“HEX” is an independent horror/thriller written by George Popov and Jonathan Russell that will be available on Amazon Prime later this month. Popov also directed this one with Russell co-directing and the story follows two soldiers during the English Civil War. Two men on different sides of the war that end up separated from their units and trapped in a stretch of dense forest that is controlled by a Witch.
Something I love about smaller independent films is the element of the unknown that comes with them. This film is the definition of an indie-flick with a budget of around £1000 which is astonishing when you look at the result. This was a beautifully shot movie that displays a fantastic use of natural landscapes. This adds a rich depth to the story that sometimes even the most detailed of film sets cannot pull off. The settings and backdrops were well selected, naturally appealing, and they effectively immersed me into the world of the story. The locations were ominous, but beautiful at the same time and it created an engaging vibe.
The wooded locations enable the time-period to come through on their own from the remoteness they capture. I could sense the isolation the characters faced, and it connected me with them organically by evoking me to put myself in their position. It enabled me to get the full impact of the impending darkness that seemed to always be surrounding them. Popov’s direction makes excellent use of natural lighting and it created a strong visual appeal. There were many artistic shots that gave the film a crisp look, that only helped in grabbing my attention as all of these elements felt meshed together effectively.
There were only a couple characters, and the dialogue was minimal at times. But with the selection of camera angles, and choices of using various slow pans, or simple framing techniques, there was always something to grab the eye. This aspect was something that conjured a lot of emotion on its own that heightened tension, and casted a constant foreboding feeling while watching. The musical score was also very well done and perfectly tailored for this story. It builds suspense and uneasiness perfectly, and when added with a story that is hard to predict, it results in a very compelling package.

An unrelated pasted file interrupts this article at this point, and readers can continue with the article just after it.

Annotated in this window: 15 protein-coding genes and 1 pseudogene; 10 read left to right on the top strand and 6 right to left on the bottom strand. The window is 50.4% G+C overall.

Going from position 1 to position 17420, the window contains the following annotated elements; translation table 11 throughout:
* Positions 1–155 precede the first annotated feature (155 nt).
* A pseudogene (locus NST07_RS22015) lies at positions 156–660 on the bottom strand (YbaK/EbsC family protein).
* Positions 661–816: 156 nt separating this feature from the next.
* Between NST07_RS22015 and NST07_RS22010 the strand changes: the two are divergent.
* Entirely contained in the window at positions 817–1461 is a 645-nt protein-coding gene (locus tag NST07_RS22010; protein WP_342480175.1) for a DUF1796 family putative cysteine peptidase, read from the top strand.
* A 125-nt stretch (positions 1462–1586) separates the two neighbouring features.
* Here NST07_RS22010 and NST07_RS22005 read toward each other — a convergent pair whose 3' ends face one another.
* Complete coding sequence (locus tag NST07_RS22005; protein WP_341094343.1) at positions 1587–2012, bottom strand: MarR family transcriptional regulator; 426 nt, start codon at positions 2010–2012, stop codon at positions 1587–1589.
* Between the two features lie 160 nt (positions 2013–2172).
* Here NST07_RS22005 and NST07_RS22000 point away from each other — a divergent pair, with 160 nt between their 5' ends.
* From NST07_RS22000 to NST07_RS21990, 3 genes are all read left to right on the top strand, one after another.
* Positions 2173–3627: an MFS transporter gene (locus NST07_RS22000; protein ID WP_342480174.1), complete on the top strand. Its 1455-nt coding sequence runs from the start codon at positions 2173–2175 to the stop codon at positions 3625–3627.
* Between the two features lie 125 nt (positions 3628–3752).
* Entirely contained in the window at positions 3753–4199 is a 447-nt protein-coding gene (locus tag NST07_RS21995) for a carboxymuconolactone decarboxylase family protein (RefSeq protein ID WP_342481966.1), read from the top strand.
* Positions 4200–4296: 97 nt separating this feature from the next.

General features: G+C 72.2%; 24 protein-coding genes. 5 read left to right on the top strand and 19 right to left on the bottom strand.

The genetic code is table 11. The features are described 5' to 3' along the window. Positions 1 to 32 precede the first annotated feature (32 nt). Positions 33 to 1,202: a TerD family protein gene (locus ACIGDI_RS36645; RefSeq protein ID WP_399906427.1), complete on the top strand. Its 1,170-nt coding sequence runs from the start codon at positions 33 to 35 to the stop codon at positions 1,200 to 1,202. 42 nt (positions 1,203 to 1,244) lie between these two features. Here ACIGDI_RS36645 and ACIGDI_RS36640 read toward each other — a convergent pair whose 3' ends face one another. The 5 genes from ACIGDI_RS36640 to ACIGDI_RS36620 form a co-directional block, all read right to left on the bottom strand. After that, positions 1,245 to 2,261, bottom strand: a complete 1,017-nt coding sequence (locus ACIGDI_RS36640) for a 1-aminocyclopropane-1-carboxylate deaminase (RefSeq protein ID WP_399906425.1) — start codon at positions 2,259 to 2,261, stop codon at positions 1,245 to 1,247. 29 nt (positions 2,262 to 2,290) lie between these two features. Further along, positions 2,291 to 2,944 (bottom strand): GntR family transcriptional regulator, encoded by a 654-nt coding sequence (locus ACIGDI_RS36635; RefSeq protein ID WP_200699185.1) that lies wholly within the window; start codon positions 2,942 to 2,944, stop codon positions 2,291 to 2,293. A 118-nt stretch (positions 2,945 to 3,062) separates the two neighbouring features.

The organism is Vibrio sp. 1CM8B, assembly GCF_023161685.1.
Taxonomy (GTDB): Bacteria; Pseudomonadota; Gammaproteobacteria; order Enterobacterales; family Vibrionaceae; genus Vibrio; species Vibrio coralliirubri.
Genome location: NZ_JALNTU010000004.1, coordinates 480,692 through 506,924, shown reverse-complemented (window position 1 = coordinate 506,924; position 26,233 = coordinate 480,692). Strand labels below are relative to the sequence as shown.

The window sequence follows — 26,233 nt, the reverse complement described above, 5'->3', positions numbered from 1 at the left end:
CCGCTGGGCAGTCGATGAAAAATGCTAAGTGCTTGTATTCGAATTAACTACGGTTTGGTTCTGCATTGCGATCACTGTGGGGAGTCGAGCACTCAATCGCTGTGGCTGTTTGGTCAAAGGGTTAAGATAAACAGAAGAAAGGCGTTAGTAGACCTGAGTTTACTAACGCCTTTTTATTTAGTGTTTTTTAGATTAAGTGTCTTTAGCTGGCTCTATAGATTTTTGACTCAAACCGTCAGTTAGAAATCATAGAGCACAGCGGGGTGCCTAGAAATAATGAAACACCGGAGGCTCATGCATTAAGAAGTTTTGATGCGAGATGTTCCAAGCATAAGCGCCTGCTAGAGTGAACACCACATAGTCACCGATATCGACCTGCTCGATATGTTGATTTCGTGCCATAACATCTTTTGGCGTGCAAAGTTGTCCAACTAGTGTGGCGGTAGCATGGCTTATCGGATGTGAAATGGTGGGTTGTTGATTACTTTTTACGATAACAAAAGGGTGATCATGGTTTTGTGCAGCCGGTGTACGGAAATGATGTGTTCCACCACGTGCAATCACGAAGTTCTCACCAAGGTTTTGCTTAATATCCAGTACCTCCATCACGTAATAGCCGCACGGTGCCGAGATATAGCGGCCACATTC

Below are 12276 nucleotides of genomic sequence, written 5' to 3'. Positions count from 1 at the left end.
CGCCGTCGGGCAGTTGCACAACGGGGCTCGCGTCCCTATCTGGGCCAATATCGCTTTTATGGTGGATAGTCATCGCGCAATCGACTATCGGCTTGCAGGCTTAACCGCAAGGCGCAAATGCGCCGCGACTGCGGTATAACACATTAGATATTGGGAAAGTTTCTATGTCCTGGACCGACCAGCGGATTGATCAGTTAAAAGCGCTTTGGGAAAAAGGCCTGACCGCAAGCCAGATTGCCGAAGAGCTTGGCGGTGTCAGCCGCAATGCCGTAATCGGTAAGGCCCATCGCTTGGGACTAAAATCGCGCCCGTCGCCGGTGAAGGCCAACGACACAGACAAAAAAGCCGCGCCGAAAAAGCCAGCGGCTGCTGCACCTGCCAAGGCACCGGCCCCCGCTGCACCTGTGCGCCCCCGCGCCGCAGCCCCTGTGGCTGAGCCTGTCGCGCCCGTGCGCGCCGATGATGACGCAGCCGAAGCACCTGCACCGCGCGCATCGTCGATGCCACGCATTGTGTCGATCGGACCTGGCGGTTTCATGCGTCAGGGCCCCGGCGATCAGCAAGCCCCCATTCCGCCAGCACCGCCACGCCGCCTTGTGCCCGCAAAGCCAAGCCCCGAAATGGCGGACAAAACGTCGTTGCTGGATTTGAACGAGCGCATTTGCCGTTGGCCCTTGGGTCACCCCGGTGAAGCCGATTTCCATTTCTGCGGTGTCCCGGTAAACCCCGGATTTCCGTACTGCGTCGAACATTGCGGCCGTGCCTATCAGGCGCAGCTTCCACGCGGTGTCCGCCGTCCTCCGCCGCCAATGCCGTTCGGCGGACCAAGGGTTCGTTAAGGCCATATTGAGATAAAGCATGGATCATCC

Like I said there were only a couple characters in this story-line for a bulk of the time. This is something that can make-or-break a film, but with the performances of Daniel Oldroyd and William Young the film thrives. They both deliver just what their roles needed. One is more of a religious man, another is a soldier through-and-through, and the arcs their characters take in this film was intriguing. Their characters evolve nicely as the story progresses, and both Oldroyd and Young portray the depths of emotion needed to pull it off with realism. Both of them share an uneasy chemistry with one another that helps resonate the uncomfortable alliance between them as they sense something evil is all around them. Which of course made me want to see how the story would end for them.
I thought this story-line wove a very tense thriller that maintained an enjoyable tension throughout. Many scenes were framed very well, they had a subtlety to them, yet they translated to some creepy moments. This was a slow-paced film, but it was intentional. The silent imagery was purposeful, and it doesn’t fill the story with traditional horror elements, but still crafts some eerie scenes that capture the dread of the plots subject-matter with thought provoking result. This is a movie any film-maker should watch if they feel their current project is hindered by a budget. This movie looks polished and uses some skillful film-making techniques to weave many strong elements together into a movie that they can certainly be proud of. If you are a fan of indie films that show creativity and effort, I definitely recommend this one when it hits Amazon later this month.